What is Term Life Insurance?
There are two main types of life insurance: term life insurance and permanent life insurance.
Permanent life insurance, also known as universal life insurance or whole life insurance, accumulates in cash value based on the amount of premiums paid and interest rates. Interest rates fluctuate and can significantly impact the performance of universal life products, especially current assumption UL products. These policies are thus only “permanent” if properly managed over time. Otherwise, these policies can grow too expensive to maintain and are lapsed or sold on the secondary market. In comparison, term life insurance provides coverage for a set amount of time and usually for a specific purpose.
Why Do Consumers Purchase Term Insurance?
First, term insurance is generally more affordable than other types of life insurance. Because of this, if the choice is made to abandon the policy, less money in paid premiums is lost. However, just like any other type of life insurance, term policy cost of insurance charges increase on a yearly basis. Second, it’s an easy-to-understand insurance product. If the premiums are paid, the coverage stays in-force. It does not require management the way permanent life insurance does.
Term Policies Have No Cash Value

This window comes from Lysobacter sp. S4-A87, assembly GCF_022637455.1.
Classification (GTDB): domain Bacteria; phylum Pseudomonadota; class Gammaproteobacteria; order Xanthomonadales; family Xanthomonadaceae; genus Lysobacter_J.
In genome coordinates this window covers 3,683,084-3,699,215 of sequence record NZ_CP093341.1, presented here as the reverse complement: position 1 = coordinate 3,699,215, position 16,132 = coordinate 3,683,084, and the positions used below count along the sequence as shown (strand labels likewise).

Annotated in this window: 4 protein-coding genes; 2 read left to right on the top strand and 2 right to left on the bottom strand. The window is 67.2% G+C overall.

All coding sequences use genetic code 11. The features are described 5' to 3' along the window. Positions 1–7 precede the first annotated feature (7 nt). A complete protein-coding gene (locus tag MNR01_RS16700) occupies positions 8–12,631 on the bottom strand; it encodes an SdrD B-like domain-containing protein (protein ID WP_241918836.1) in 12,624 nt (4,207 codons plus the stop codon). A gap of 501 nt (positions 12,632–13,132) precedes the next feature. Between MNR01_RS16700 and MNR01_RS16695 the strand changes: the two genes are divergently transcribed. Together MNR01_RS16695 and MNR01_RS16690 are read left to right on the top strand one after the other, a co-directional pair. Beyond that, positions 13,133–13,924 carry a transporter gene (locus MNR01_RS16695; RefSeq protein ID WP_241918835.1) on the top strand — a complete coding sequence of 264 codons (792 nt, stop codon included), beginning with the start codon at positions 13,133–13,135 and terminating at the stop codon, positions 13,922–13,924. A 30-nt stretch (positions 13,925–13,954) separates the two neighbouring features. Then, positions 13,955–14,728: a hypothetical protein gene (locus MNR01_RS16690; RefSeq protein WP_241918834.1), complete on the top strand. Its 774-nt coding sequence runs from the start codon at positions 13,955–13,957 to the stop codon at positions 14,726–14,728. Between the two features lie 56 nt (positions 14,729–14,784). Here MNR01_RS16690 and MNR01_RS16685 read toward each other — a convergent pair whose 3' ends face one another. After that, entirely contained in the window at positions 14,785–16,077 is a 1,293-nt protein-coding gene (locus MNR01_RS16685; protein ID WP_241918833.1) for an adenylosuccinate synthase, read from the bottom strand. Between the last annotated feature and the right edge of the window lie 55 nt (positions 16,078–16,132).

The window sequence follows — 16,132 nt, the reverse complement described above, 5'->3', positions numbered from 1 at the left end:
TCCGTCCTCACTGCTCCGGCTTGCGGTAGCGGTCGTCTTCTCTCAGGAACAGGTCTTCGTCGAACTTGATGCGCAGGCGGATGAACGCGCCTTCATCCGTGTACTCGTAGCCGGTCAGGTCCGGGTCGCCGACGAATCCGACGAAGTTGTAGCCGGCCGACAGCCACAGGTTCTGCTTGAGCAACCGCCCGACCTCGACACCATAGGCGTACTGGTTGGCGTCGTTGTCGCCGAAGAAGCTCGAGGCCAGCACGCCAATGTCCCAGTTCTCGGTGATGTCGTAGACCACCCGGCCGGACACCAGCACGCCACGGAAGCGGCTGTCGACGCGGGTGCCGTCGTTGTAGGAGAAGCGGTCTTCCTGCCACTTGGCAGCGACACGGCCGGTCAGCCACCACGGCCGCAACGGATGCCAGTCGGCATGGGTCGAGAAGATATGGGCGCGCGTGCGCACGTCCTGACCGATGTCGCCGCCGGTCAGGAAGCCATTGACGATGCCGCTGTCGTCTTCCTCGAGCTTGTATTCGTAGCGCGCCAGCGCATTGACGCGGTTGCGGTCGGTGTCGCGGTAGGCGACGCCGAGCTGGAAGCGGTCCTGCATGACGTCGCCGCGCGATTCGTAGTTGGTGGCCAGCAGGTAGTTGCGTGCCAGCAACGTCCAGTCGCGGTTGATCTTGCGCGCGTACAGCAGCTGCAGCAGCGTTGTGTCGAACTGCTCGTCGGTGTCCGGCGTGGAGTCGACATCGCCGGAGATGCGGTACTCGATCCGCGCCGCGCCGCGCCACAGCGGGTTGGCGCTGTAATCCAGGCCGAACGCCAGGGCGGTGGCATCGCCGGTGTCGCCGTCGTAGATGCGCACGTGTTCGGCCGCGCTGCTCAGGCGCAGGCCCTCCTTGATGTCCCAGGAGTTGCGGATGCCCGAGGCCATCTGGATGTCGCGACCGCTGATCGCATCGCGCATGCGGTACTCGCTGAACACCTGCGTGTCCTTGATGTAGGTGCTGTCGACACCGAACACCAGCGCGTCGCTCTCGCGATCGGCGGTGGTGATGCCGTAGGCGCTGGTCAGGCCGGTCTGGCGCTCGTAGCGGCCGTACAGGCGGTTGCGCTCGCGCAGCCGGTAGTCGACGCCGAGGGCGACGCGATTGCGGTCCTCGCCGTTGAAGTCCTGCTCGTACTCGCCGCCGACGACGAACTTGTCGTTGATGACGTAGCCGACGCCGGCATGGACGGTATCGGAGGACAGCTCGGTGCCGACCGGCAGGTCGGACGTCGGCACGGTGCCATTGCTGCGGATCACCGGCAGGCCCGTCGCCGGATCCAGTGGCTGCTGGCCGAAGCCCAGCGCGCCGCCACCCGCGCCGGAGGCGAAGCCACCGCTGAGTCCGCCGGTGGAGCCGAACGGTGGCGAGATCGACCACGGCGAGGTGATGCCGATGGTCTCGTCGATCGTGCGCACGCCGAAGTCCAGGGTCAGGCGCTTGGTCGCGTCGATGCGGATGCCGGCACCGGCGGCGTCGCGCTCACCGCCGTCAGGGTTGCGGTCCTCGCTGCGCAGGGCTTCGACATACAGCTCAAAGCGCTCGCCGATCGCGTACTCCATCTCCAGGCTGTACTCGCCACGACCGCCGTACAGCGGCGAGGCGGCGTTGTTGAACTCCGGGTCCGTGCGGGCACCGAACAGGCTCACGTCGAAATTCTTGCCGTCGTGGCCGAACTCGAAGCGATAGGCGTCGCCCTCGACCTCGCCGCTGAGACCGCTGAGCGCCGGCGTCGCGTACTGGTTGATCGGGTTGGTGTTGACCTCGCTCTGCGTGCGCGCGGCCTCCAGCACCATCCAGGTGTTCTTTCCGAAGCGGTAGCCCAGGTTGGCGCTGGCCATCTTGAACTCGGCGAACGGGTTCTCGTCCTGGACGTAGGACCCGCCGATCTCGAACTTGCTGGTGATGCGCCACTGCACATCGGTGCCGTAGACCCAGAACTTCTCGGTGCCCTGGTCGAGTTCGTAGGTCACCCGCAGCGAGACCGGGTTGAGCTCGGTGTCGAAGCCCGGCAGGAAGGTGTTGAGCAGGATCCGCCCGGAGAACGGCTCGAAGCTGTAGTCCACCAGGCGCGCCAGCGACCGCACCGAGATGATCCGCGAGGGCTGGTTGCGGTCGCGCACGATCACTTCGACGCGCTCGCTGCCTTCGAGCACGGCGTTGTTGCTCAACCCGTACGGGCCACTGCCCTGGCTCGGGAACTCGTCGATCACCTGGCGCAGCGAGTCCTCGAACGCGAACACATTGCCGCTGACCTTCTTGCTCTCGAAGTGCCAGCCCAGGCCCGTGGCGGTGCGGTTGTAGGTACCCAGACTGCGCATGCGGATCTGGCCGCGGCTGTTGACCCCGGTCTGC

Term life policies have no cash value. These types of life insurance policies pay a death benefit to the beneficiary if the policyholder passes away within the policy’s timeframe. In any other scenario, term life insurance doesn’t possess any cash value. This means that a policyholder cannot withdraw money from their term life insurance, and it has no value if the policy is surrendered.
Term Insurance Can Have Value in the Secondary Market
In order to sell a term life insurance policy, it generally has to be converted into permanent life insurance. After a policy is converted, the value is determined by the policyholder’s age, health, premiums, and death benefit. While most life insurance companies allow policy owners to convert their policies, there may be some restrictions regarding age and the policy’s expiration date. If one possesses a convertible term life insurance policy and wants to allocate more funds towards retirement, medical expenses, or any other pressing needs, one has the option to convert their term life insurance policy and move forward with a life settlement.
Company-owned policy on a 72 year old retiring business owner. Due to the costly conversion premium, the company planned to lapse the policy. The retiring business owner negotiated for the policy ownership to be transferred to him.
Death Benefit: $2 Million, 20-year Term
Cash Surrender Value: $0
Life Settlement Value to Client = $630K
Individually-owned policy purchased as protection while the family was being raised. The policy owner is now 68. The children are grown and no longer need the benefit in the event of his passing.
Death Benefit: $500,000, 20-year Term
Cash Surrender Value: $0
Life Settlement Value to Client = $47,000
For more information on how the life settlement process works, and whether it is an option for you, give us a call or take our 7-question policy value quiz. Our team of experts is dedicated to asking and answering the crucial questions that will help you make informed decisions. Though a life settlement isn’t right for everyone, Ashar Group can be part of the process of determining whether it makes sense for your situation. Thank you.